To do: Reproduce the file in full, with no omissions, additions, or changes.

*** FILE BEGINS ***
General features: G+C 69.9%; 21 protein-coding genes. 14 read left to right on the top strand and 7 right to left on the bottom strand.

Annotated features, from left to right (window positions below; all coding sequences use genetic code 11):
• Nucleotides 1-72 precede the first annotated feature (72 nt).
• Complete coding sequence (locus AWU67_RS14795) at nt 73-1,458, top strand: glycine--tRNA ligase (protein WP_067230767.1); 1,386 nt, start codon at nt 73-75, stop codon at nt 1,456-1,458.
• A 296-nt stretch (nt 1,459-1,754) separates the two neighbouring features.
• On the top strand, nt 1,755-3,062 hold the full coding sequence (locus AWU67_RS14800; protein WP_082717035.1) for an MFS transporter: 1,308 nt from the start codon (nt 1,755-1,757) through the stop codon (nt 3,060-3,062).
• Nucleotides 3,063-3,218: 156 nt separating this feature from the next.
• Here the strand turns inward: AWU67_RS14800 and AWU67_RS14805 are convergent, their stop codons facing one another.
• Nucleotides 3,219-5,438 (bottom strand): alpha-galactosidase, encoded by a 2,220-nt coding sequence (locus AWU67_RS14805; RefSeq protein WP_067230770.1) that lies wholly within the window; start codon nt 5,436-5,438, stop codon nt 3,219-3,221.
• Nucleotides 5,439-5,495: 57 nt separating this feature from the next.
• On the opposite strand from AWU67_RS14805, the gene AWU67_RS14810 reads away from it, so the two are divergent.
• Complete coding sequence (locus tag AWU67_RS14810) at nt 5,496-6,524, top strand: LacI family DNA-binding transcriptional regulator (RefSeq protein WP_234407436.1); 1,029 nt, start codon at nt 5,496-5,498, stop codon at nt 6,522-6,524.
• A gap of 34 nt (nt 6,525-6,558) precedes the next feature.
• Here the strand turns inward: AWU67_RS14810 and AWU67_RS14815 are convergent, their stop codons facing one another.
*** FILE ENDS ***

General features: G+C 69.9%; 21 protein-coding genes. 14 read left to right on the top strand and 7 right to left on the bottom strand.

Annotated features, from left to right (window positions below; all coding sequences use genetic code 11):
• Nucleotides 1-72 precede the first annotated feature (72 nt).
• Complete coding sequence (locus AWU67_RS14795) at nt 73-1,458, top strand: glycine--tRNA ligase (protein WP_067230767.1); 1,386 nt, start codon at nt 73-75, stop codon at nt 1,456-1,458.
• A 296-nt stretch (nt 1,459-1,754) separates the two neighbouring features.
• On the top strand, nt 1,755-3,062 hold the full coding sequence (locus AWU67_RS14800; protein WP_082717035.1) for an MFS transporter: 1,308 nt from the start codon (nt 1,755-1,757) through the stop codon (nt 3,060-3,062).
• Nucleotides 3,063-3,218: 156 nt separating this feature from the next.
• Here the strand turns inward: AWU67_RS14800 and AWU67_RS14805 are convergent, their stop codons facing one another.
• Nucleotides 3,219-5,438 (bottom strand): alpha-galactosidase, encoded by a 2,220-nt coding sequence (locus AWU67_RS14805; RefSeq protein WP_067230770.1) that lies wholly within the window; start codon nt 5,436-5,438, stop codon nt 3,219-3,221.
• Nucleotides 5,439-5,495: 57 nt separating this feature from the next.
• On the opposite strand from AWU67_RS14805, the gene AWU67_RS14810 reads away from it, so the two are divergent.
• Complete coding sequence (locus tag AWU67_RS14810) at nt 5,496-6,524, top strand: LacI family DNA-binding transcriptional regulator (RefSeq protein WP_234407436.1); 1,029 nt, start codon at nt 5,496-5,498, stop codon at nt 6,522-6,524.
• A gap of 34 nt (nt 6,525-6,558) precedes the next feature.
• Here the strand turns inward: AWU67_RS14810 and AWU67_RS14815 are convergent, their stop codons facing one another.